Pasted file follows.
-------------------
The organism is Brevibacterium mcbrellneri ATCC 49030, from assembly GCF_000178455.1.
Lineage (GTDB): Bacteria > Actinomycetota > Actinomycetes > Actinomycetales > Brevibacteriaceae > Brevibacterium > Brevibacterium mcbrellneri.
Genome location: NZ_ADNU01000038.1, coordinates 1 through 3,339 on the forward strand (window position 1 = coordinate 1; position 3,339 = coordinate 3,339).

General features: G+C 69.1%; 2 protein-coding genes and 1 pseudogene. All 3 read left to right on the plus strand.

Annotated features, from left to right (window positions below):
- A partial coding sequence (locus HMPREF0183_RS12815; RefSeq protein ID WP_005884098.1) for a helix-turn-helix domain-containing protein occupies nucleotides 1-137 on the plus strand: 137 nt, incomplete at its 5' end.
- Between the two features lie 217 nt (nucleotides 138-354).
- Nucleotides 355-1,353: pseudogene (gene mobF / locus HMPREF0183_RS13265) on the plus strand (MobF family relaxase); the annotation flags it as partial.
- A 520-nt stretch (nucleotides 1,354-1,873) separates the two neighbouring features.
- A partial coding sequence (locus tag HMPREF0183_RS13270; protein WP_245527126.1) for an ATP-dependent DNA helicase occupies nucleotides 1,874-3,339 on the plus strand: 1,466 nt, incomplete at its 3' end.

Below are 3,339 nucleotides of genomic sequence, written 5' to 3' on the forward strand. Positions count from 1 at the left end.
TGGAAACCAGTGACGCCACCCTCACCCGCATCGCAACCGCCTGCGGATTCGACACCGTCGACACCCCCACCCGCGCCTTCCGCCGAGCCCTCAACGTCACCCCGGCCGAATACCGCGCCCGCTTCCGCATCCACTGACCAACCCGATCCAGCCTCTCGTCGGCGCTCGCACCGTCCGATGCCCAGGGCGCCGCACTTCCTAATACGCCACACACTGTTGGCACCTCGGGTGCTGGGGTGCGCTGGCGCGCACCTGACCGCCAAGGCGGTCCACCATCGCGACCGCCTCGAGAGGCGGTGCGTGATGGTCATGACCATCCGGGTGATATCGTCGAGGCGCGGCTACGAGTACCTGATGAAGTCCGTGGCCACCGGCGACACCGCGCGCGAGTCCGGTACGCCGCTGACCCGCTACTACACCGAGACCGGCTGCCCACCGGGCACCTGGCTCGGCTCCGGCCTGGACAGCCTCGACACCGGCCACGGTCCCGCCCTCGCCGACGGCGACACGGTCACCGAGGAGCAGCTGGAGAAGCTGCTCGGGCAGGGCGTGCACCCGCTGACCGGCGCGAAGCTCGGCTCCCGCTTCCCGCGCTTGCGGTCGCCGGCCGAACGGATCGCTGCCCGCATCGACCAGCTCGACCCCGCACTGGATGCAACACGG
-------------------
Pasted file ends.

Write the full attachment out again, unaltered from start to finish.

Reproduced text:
The organism is Brevibacterium mcbrellneri ATCC 49030, from assembly GCF_000178455.1.
Lineage (GTDB): Bacteria > Actinomycetota > Actinomycetes > Actinomycetales > Brevibacteriaceae > Brevibacterium > Brevibacterium mcbrellneri.
Genome location: NZ_ADNU01000038.1, coordinates 1 through 3,339 on the forward strand (window position 1 = coordinate 1; position 3,339 = coordinate 3,339).

General features: G+C 69.1%; 2 protein-coding genes and 1 pseudogene. All 3 read left to right on the plus strand.

Annotated features, from left to right (window positions below):
- A partial coding sequence (locus HMPREF0183_RS12815; RefSeq protein ID WP_005884098.1) for a helix-turn-helix domain-containing protein occupies nucleotides 1-137 on the plus strand: 137 nt, incomplete at its 5' end.
- Between the two features lie 217 nt (nucleotides 138-354).
- Nucleotides 355-1,353: pseudogene (gene mobF / locus HMPREF0183_RS13265) on the plus strand (MobF family relaxase); the annotation flags it as partial.
- A 520-nt stretch (nucleotides 1,354-1,873) separates the two neighbouring features.
- A partial coding sequence (locus tag HMPREF0183_RS13270; protein WP_245527126.1) for an ATP-dependent DNA helicase occupies nucleotides 1,874-3,339 on the plus strand: 1,466 nt, incomplete at its 3' end.

Below are 3,339 nucleotides of genomic sequence, written 5' to 3' on the forward strand. Positions count from 1 at the left end.
TGGAAACCAGTGACGCCACCCTCACCCGCATCGCAACCGCCTGCGGATTCGACACCGTCGACACCCCCACCCGCGCCTTCCGCCGAGCCCTCAACGTCACCCCGGCCGAATACCGCGCCCGCTTCCGCATCCACTGACCAACCCGATCCAGCCTCTCGTCGGCGCTCGCACCGTCCGATGCCCAGGGCGCCGCACTTCCTAATACGCCACACACTGTTGGCACCTCGGGTGCTGGGGTGCGCTGGCGCGCACCTGACCGCCAAGGCGGTCCACCATCGCGACCGCCTCGAGAGGCGGTGCGTGATGGTCATGACCATCCGGGTGATATCGTCGAGGCGCGGCTACGAGTACCTGATGAAGTCCGTGGCCACCGGCGACACCGCGCGCGAGTCCGGTACGCCGCTGACCCGCTACTACACCGAGACCGGCTGCCCACCGGGCACCTGGCTCGGCTCCGGCCTGGACAGCCTCGACACCGGCCACGGTCCCGCCCTCGCCGACGGCGACACGGTCACCGAGGAGCAGCTGGAGAAGCTGCTCGGGCAGGGCGTGCACCCGCTGACCGGCGCGAAGCTCGGCTCCCGCTTCCCGCGCTTGCGGTCGCCGGCCGAACGGATCGCTGCCCGCATCGACCAGCTCGACCCCGCACTGGATGCAACACGG